Wednesday, August 24, 2011
The Yogi Diet
“We are constantly being bombarded with stimuli, and these make up the diet of our lifestyle. From the food we eat, the air we breathe, the things we see, feel, hear and touch, our environment is formed and this in turn profoundly influences and shapes our internal environment. We are what we eat literally, for the mind is constructed out of the subtlest parts of our diet and the body from the rest. To achieve the goal of life, to find contentment and perfection requires a peaceful and focused mind. To control the mind is difficult since it is in reality very much under the control of our physical body. It is therefore suggested that we first discipline and control the physical body and the mind may be easily controlled. Diet plays an important part of the process.” Swami Visnu-Devananda.
The yogi diet is traditionally a vegetarian and lacto one, mainly consisting of grains, pulses, vegetables, fruits, nuts, seeds and dairy products. It follows a simple, natural and wholesome ethos bearing in mind the subtle effects food has on the mind and the prana (vital energy.) There are many health reasons to become vegetarian, as well as psychological, spiritual, moral and macro-economic.
In my own experience and coming from a big meat eating family, I thought it was going to be a difficult task, however cutting down gradually and then eliminating all meat products wasn’t hard at all, and I can truly say that I have never felt so healthy in my life, this is definitely due to diet and all the asana’s, pranayama and meditation practice combined that I do each day. My body feels clean, and now after two years of following this diet I could never go back. One thing I noticed after some time of being vegetarian, maybe after 3-6 months that my flexibility increased and certain asana’s (yoga postures) were becoming easier than I had found them before.
There are so many benefits of following the yogi diet, just from a health point of view, we can reduce the risks of high blood pressure, heart attacks, hardening of the arteries, arthritis, gout, constipation, cancer, kidney diseases and osteoporosis to name but a few! The American Medical Journal states that a vegetarian diet can prevent 90% of our thromboembolic disease and 97% of our coronary occlusions.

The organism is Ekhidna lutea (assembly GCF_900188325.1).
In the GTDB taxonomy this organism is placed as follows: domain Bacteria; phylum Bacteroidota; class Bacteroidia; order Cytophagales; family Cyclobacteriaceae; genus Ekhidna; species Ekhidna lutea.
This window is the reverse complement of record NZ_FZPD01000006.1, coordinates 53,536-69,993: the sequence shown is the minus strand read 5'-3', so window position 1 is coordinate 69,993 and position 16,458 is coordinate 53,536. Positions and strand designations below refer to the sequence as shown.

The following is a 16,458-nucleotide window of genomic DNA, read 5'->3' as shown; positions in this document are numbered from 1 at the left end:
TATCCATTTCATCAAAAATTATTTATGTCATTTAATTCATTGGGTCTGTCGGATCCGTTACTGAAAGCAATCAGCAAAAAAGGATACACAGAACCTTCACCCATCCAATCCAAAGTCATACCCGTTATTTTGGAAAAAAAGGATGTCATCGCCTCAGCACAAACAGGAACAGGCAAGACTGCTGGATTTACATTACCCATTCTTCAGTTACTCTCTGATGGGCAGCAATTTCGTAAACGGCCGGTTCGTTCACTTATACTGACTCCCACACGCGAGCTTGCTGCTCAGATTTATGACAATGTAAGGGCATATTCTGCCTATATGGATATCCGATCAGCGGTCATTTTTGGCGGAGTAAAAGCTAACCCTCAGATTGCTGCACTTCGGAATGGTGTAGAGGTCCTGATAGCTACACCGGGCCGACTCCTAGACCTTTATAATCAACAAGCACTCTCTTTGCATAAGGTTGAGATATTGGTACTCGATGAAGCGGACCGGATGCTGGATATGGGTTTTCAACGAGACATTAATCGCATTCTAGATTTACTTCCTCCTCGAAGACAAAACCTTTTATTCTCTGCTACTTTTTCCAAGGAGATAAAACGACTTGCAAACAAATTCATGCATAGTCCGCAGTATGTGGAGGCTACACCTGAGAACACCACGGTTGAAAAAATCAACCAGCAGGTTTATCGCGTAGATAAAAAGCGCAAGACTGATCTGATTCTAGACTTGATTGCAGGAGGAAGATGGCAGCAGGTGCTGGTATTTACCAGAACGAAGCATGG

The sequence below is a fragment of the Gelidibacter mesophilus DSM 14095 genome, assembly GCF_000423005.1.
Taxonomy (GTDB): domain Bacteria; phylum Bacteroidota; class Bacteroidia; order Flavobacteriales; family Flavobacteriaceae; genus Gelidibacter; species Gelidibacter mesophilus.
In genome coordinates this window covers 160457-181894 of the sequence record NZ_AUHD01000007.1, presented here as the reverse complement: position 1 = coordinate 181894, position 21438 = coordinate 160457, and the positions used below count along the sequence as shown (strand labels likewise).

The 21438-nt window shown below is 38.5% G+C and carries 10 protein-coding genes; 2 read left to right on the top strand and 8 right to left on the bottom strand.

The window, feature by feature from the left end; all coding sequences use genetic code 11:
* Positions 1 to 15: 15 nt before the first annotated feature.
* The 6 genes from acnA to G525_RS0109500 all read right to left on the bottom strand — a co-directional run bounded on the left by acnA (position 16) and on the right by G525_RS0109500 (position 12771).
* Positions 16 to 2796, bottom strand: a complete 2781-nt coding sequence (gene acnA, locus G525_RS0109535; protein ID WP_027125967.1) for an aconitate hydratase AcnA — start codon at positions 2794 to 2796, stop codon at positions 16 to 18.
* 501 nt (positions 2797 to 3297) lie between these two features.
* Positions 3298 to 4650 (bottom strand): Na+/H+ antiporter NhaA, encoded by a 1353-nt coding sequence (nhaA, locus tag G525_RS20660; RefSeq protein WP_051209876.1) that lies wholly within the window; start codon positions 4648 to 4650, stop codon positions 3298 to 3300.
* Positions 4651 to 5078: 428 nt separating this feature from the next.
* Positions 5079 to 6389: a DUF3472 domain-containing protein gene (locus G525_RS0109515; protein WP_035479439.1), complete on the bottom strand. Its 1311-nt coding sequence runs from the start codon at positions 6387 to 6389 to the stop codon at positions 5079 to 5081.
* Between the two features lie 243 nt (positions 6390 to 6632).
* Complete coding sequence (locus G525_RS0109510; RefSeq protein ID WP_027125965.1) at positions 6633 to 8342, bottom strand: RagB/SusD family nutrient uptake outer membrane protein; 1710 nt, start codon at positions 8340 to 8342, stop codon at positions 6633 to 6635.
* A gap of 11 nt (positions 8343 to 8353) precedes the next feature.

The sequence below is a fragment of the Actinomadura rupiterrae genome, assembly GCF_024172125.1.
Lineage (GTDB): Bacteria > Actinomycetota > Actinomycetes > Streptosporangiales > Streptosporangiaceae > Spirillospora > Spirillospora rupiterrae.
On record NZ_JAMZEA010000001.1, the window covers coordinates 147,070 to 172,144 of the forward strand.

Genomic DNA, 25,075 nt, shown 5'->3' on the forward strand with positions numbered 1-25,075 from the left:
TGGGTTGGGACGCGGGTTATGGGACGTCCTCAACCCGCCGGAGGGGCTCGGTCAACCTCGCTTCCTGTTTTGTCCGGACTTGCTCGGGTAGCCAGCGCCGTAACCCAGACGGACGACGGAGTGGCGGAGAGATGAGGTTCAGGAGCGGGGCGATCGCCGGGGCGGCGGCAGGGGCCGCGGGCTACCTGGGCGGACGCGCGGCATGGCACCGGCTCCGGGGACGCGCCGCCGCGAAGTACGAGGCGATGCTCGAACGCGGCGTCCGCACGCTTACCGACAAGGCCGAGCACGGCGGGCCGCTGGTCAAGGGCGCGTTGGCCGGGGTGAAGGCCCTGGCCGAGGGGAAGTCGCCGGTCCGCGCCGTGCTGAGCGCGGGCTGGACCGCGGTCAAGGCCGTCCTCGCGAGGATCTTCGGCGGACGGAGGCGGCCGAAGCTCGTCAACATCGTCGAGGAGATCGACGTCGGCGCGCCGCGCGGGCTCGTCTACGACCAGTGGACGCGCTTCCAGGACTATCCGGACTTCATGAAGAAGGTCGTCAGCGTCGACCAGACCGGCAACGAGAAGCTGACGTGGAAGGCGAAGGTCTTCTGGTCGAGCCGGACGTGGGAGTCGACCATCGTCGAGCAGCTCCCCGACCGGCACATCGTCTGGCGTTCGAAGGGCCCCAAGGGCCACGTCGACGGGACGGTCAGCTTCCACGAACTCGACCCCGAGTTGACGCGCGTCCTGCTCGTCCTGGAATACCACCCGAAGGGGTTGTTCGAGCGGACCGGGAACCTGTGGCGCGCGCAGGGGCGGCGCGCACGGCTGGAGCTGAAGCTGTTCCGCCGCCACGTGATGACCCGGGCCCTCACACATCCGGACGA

As a Yogi, we take a lot of our prana (vital energy) from the sun, hence in our diet we like to eat foods that have taken maximum energy from the sun and nutrients from the earth, the closer our food is to the source the more potent the energy. Therefore eating plants that create protein and avoid undesirable elements, i.e. large amounts of antibiotics, pesticides and residue of tranquillisers that are found in meat, is best for the yogi.
In yoga philosophy the mind is formed from the subtlest portion or essence of food, if the food is pure, the mind has proper building materials for the development of a strong and subtle intellect and a good memory. A yogi diet is one that brings inner peace to the body and mind, pure foods that increase vitality, energy, vigour, health and joy, that are delicious and wholesome are best. Foods should be fresh and natural as possible, organic, not processed and eaten in the most natural state as possible, raw, steamed or lightly cooked.
You should include, grains, wholegrain breads, which supply the carbohydrates needed, pulses, nuts and seeds provide the proteins. Fruits have the foremost importance in the yogi diet; the curative effects of fresh juicy fruits are astonishing. They fill the body with vitalising life-giving minerals, vitamins and fibre. Leafy vegetables, squashes, cucumbers eaten raw or as lightly cooked as possible are wonderful yogic food. We also have to think about what veggies we are taking in, some are quite stimulating and therefore not good for the quiet and calm mind, such as chilli, onions and garlic, so try to omit these as much as possible.
My lunch today, apple, melon, cucumber, cashew nuts, carrot and some rye crackers, with a fresh watermelon juice, yum yum!
Om shanti shanti shanti
Smiling from the heart.